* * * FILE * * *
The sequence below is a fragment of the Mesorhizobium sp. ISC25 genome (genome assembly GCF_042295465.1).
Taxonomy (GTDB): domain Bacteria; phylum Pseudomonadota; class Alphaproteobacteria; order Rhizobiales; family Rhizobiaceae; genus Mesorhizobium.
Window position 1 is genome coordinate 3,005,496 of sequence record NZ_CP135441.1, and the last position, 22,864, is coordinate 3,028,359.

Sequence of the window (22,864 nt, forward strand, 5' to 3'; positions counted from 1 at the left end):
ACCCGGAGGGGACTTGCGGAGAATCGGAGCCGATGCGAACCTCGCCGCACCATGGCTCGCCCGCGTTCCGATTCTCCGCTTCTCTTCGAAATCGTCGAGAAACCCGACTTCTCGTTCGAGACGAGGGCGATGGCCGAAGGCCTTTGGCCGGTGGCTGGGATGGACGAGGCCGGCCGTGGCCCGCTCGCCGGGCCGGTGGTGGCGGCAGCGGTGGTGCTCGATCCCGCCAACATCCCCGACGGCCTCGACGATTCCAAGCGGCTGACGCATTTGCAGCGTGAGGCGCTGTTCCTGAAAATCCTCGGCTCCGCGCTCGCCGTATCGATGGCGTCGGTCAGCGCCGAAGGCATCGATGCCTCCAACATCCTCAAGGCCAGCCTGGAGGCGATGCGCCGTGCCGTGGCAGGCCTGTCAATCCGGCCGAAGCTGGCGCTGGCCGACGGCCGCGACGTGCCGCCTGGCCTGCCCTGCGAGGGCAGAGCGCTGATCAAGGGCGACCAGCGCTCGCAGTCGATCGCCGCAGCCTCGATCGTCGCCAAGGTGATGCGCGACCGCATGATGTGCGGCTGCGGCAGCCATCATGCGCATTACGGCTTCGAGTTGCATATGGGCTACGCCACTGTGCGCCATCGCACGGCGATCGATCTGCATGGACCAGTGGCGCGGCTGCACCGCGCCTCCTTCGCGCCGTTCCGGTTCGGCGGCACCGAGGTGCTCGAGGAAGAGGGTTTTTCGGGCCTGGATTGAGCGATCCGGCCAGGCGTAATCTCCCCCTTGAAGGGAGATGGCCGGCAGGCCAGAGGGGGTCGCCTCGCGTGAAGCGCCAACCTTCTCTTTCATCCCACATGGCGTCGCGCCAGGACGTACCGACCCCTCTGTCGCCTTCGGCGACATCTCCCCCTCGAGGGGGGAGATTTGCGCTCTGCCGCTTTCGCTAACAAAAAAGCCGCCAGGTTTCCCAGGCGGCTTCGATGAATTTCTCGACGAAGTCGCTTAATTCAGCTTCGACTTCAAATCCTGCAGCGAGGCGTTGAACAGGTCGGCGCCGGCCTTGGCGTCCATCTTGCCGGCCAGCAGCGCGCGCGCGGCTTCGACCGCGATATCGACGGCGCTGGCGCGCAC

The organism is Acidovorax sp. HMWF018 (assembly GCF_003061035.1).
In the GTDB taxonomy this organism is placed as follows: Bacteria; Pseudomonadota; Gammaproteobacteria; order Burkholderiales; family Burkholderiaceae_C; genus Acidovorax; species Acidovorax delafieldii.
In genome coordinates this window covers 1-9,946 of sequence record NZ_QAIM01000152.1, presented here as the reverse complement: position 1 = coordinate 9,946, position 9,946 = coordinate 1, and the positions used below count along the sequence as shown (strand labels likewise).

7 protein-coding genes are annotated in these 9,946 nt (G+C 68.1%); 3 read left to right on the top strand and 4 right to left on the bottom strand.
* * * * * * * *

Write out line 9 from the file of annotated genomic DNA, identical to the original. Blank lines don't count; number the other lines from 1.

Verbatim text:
7 protein-coding genes are annotated in these 9,946 nt (G+C 68.1%); 3 read left to right on the top strand and 4 right to left on the bottom strand.